President Bush and his Democratic challenger, Sen. John F. Kerry, go into the final 48 hours of the 2004 presidential campaign within easy reach of an electoral majority, but neither has a clear advantage in the remaining handful of tossup states.
This year's election is a virtual rerun of the 2000 race, with many of the same states in the too-close-to-call category. But four years ago, Bush's route to an electoral majority was clearer than Al Gore's, while this year his path appears no easier than Kerry's, given the states still in play.
Bush has solid leads in 23 states with 197 electoral votes and is favored in four more, which could bring him to 227. Kerry is equally solid in 13 states with 178 electoral votes and is favored in five states, which would bring him to 232. It takes 270 electoral votes to win.
Six states -- Florida, Ohio, Wisconsin, Minnesota, Iowa and New Mexico -- with 79 electoral votes could determine the winner. All are regarded as tossups by neutral observers and the two campaigns.
Democratic hopes of overturning the Republicans' shaky 51-vote majority in the Senate are unlikely to be realized. Democratic candidates would have to win all four tossup races and defeat one favored Republican to emerge with 50 seats and a tie that John Edwards could break if he and Kerry win. Senate Minority Leader Thomas A. Daschle (D) is fighting for his political life in South Dakota against former representative John Thune (R), a race that both sides expect to be won or lost by fewer than 2,000 votes.
In the House, few analysts see Republicans losing more than three seats net from their 24-seat majority or adding more than that number. But two prominent Republicans -- Christopher Shays of Connecticut, co-sponsor of campaign finance legislation, and Philip M. Crane of Illinois, a 35-year veteran, are in jeopardy.
The state-by-state analysis is based on reporting by Washington Post staff members traveling with the four presidential and vice presidential candidates and on assignment in nine states, along with private assessments from top Kerry and Bush strategists and interviews with dozens of other political players in Washington and around the country.
What makes this presidential election so difficult to call is the intensity of voter interest, reflected in swollen registration totals and long lines for early voting, combined with the most aggressive voter-mobilization efforts either party and its allies have ever mounted. Democrats in particular believe that their ground game may be decisive in the closest remaining states.
The other unknown is the potential impact of Osama bin Laden's Friday videotape message, which abruptly shifted headlines away from Iraq to terrorism and echoes of Sept. 11, 2001. Bush's highest ratings come for his leadership against the terrorists, but there was no discernible shift to the president in polls taken during the first hours after the video aired.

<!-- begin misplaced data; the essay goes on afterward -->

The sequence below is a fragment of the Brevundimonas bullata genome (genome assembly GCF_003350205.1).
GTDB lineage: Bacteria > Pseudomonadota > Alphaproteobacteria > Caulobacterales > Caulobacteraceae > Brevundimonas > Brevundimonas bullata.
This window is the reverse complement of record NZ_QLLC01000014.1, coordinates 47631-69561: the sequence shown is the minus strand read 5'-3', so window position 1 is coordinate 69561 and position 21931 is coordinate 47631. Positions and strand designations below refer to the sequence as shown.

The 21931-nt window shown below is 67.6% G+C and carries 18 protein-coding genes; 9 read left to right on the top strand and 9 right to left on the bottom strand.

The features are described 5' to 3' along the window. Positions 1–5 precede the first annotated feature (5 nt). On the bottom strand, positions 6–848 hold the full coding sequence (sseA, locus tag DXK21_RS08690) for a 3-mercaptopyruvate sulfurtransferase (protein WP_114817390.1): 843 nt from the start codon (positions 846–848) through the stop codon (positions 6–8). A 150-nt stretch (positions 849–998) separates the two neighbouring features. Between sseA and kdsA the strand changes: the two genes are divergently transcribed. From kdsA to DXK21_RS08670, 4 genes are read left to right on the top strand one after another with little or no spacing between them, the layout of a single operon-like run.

Some Democrats fear that Bush may benefit from bin Laden's intervention, but until the tape appeared, Republicans complained that Bush was fighting against a tide of negative news developments -- brutal killings in Iraq, shortages of flu vaccine, investigations of Vice President Cheney's former employer, Halliburton, an impasse in Congress over reform of intelligence agencies and -- for most of the past week, headlines suggesting the administration had been negligent in allowing tons of Saddam Hussein's explosives to possibly fall into dangerous hands.
The Washington Post's latest tracking poll shows a deadlocked electorate, with Bush at 49 percent, Kerry at 48 percent and independent Ralph Nader at 1 percent, among likely voters. Most other polls show the race equally close, although a Newsweek poll put Bush up 50 to 44 percent among likely voters. A general movement toward one or the other candidate in the final hours could significantly alter the electoral map balance.
The candidates tried to tune their speeches to the shifting headlines as they campaigned in what they know to be the battleground states. From last winter on, both Bush and Kerry have targeted Florida, Ohio and Pennsylvania, believing that whoever wins two of them probably would be elected.
Despite more than 40 Bush visits, Pennsylvania has now tilted toward Kerry, and Republicans are fighting desperately to pump the vote in their central and southwestern areas of strength enough to make up for the Democratic margins in Philadelphia and its suburbs. Some public polls show the race tied, but insiders are skeptical Bush can prevail.
Other states that have moved from the pre-convention tossup category toward Kerry are Washington, Oregon, Maine and Michigan. Hawaii, once considered a Democratic certainty, has become a battleground in which Kerry is narrowly favored.